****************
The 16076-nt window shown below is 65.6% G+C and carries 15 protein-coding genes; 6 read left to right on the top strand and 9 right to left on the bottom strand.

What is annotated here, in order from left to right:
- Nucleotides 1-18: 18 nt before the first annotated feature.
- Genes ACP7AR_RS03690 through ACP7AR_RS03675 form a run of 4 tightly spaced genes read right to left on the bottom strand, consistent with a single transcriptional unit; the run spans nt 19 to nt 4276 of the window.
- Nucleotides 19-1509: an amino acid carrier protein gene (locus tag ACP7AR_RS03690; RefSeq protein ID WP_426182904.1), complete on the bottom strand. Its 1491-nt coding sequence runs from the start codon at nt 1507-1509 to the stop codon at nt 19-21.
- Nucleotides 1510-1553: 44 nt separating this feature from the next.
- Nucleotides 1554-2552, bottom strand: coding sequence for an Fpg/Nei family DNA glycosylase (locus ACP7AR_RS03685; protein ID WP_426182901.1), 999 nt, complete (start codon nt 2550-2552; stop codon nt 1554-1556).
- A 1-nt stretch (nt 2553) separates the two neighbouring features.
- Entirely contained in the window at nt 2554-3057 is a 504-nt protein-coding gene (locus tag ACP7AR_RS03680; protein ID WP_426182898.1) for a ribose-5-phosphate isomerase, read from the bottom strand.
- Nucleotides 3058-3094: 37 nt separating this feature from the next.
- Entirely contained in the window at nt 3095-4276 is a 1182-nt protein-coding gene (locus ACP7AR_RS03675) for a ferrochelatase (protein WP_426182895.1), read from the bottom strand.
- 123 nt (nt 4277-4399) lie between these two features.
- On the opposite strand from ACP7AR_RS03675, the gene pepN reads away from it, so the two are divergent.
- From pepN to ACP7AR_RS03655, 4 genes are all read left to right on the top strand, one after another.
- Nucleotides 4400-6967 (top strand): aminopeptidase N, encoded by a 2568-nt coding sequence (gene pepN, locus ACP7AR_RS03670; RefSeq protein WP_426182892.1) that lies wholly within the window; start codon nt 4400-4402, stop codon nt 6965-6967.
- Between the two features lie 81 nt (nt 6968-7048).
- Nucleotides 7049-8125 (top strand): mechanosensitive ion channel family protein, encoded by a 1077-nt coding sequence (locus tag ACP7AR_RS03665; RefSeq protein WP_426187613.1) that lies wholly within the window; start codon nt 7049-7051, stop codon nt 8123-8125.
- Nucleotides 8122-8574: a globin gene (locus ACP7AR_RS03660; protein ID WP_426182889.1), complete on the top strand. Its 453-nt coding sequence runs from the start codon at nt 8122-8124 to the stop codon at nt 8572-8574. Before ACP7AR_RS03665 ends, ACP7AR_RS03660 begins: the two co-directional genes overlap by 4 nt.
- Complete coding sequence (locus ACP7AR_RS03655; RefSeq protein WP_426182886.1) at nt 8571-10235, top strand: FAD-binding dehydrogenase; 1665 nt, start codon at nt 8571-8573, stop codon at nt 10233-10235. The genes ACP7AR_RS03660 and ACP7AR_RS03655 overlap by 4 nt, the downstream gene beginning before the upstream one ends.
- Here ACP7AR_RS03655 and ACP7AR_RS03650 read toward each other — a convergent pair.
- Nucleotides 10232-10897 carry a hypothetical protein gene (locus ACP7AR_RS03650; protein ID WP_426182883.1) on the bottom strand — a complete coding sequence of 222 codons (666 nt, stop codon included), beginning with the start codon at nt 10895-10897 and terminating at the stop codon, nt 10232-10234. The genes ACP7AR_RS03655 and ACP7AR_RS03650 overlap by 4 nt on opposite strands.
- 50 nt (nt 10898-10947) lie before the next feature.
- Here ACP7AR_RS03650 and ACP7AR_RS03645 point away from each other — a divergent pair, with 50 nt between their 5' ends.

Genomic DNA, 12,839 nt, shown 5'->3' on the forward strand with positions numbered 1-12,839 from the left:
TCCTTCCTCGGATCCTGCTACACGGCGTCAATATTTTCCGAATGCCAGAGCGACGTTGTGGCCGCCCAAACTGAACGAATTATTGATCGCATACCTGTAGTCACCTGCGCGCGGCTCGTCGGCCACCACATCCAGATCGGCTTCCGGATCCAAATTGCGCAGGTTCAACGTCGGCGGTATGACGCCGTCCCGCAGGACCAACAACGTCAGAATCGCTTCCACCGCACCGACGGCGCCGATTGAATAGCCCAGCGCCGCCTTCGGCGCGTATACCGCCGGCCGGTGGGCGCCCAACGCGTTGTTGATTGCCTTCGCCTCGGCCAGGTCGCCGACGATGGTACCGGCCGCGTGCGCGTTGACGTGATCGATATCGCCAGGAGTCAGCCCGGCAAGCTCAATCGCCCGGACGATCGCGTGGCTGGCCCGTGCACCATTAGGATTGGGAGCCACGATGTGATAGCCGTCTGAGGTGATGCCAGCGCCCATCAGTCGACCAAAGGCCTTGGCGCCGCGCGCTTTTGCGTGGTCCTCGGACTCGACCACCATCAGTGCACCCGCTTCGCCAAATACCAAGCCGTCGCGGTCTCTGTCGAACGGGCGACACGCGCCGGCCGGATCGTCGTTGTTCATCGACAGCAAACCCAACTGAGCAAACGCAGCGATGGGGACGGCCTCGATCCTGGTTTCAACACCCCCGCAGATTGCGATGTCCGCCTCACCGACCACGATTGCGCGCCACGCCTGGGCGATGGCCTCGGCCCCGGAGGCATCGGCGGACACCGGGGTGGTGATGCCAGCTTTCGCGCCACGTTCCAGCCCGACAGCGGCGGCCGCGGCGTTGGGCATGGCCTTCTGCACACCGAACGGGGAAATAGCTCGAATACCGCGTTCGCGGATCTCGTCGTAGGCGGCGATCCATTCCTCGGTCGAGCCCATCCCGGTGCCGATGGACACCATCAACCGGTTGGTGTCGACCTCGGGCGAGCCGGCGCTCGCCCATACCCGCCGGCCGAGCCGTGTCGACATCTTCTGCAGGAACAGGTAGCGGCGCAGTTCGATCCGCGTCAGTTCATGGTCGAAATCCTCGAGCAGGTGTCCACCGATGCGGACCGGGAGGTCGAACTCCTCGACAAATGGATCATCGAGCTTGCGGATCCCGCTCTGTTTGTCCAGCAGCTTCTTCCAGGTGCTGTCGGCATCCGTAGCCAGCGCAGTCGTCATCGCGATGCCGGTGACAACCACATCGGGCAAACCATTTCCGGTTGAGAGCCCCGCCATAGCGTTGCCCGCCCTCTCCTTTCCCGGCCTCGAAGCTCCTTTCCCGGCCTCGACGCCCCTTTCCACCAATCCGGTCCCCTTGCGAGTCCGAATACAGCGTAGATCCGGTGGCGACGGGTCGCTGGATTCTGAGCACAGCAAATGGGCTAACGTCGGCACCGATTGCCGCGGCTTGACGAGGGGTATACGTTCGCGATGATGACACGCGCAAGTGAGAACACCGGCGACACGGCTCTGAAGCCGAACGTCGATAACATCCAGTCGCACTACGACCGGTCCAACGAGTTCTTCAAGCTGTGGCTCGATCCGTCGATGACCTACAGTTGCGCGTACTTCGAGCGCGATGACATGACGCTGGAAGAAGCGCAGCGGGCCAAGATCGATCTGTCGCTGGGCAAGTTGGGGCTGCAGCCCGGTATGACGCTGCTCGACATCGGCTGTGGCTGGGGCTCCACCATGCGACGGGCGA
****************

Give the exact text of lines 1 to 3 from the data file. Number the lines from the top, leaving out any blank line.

The 16076-nt window shown below is 65.6% G+C and carries 15 protein-coding genes; 6 read left to right on the top strand and 9 right to left on the bottom strand.

What is annotated here, in order from left to right:
- Nucleotides 1-18: 18 nt before the first annotated feature.